BY KLAS STOLPE
Brysen Mitchell was hooked to fishing at age five, when trips involved walking on the dock or along a stream. That led to five straight years of Golden North Salmon Derby fishing and the 12-year-old Mitchell hooked and landed a 26.8-pound King salmon to top the 2012 Golden North Salmon Derby field.
“I have fished a long time,” Mitchell said. “I really like it. I like to fish for halibut.”
Mitchell has caught a 25-pound halibut, but he likes to eat salmon more.
That hunger was apparent as the Mitchell fishing team began their derby mornings at 7 a.m., motoring a dingy out from their house to the family’s moored 28-foot Bayliner in Tee Harbor.
Brysen and dad Deven fished until 11 a.m. near South Shelter Island, catching one smaller coho before returning to pick up older brother Corbin, 14, who had spent the night at a friend’s house.
Corbin has placed twice in prior derbies (an 18 and a 17 pounder) and held the family bragging rights.
The three Mitchell boys began to troll again near South Shelter Island. Brysen baited a flayed piece of herring onto a single hook with an adjoining red hoochie and began “fishing,” the “catching” would come later.
“I am usually listening to my iPod when we are not catching anything,” Brysen said. “We were not catching anything most of the day.”
Time dragged on in the rain, until 6:45 p.m.
“I told them in 15 minutes we could go home,” Deven Mitchell said. “We were leaving at 7, one way or the other.”
Instead the pole, attached in its downrigger holder, took a dip and line started running out to an estimated 100-yards.
“A lot of line was going out,” Brysen said. “We had to turn around and troll towards it. It was taking a lot of line, I fought it for over 15 minutes.”
Mitchell said the reeling in was tiring and when the fish could be seen in the water there was another problem.
“You could see it was hooked in the side,” Brysen Mitchell said. “You could tell the hook could pop out at any second. That was pretty exciting.”
Although the fish was tired too, the current pushed a lot of torque against it and threatened to pull the hook out. Deven Mitchell walked to the front of the boat with the hand net as the fish dove and went under the vessel. As soon as the fish was netted on the other side the hook fell out.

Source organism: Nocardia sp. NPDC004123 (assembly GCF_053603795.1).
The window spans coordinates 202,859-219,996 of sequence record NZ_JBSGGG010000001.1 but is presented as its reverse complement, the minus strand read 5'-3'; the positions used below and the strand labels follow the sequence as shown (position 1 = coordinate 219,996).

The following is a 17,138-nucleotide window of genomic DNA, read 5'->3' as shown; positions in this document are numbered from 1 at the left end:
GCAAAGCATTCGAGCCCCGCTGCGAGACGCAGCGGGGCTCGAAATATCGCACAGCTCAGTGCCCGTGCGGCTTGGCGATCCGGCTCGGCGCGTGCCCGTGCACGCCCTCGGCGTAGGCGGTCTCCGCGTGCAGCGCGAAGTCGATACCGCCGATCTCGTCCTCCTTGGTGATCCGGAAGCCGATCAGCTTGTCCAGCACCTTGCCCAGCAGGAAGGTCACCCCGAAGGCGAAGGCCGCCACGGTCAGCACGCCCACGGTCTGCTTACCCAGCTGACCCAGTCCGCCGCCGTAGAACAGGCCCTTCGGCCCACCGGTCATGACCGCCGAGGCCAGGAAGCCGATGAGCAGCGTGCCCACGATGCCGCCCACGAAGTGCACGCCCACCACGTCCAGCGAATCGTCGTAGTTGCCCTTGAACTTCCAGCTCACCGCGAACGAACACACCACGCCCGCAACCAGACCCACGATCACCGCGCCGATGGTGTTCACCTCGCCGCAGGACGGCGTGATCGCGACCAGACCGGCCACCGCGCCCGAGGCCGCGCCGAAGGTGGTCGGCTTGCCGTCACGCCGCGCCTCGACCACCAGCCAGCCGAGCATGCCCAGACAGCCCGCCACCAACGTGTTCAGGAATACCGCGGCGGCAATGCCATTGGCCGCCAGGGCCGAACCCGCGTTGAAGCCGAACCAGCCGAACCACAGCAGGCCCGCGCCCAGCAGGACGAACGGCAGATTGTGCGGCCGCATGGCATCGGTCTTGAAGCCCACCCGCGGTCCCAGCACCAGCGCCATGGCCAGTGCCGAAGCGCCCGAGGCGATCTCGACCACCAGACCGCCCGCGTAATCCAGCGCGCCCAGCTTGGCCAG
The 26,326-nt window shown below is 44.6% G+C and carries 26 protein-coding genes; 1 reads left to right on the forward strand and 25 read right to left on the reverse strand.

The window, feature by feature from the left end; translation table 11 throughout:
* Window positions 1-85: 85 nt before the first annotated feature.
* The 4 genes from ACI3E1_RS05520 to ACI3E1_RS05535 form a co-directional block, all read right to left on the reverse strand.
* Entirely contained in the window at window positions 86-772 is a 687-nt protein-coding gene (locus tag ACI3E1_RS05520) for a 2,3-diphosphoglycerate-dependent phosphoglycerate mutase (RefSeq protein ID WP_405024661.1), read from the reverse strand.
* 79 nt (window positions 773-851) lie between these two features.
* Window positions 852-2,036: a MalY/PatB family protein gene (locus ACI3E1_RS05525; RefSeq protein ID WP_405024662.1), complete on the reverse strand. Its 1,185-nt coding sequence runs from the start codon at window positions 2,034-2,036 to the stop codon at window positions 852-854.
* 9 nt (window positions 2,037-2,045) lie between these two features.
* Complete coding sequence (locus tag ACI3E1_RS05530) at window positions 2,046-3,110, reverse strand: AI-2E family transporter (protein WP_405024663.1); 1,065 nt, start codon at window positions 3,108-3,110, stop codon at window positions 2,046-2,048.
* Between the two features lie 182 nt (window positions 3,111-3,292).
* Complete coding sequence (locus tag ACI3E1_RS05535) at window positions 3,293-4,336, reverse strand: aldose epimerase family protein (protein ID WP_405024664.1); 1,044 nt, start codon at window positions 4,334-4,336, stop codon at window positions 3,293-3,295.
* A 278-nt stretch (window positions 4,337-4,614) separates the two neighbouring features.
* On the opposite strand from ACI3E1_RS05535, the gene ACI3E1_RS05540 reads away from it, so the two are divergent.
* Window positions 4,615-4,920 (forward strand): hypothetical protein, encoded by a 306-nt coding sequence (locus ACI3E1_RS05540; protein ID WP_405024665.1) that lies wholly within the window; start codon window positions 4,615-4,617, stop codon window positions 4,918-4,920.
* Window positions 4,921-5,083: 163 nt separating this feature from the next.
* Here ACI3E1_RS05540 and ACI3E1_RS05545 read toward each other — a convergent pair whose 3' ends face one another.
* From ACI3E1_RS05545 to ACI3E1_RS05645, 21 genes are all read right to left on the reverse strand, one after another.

“As soon as I netted it the hook fell out,” Deven Mitchell said. “It was that close. And the people fishing around us started clapping.”
Deven, a 1986 JDHS graduate, and Erin, an ‘89 alum, said that one of the best remembrances for them growing up in Juneau is the Golden North Salmon Derby.
“It is a big deal growing up in Juneau,” Erin Mitchell said. “The first thing I told him when he walked in the door was ‘call your grandpa Ken.’ You just think you are never going to win the derby. These guys have been getting up early, and they hate getting up early, and they have been fishing until the end.”
Brysen stated that Grandpa Ken was really excited.
“He was asking me where I caught it and what I used,” Brysen said.
The Mitchell fishing crew share all derby catches and winnings, including the $10,000 cash prize, which makes the outing less competitive and more of an enjoyable outing.
Brysen gets to keep an embroidered jacket and a belt buckle and plans to display the hoochie somewhere. He also was the recipient of a song that was made up by derby volunteers who are used to seeing the Mitchell’s in the derby.
“I really want to thank the derby volunteers for all they do,” Brysen Mitchell said. “And all the derby people.”
“My share of the money goes for a college fund,” Mitchell said.
Brysen Mitchell is a soccer player and avid skier, but with a 2012 derby haul of three Coho, three halibut, seven shakers and two legal kings, Mitchell stated he has a new passion.
“I am definitely fishing next year,” he said. “We ate the smaller King. It was awesome.”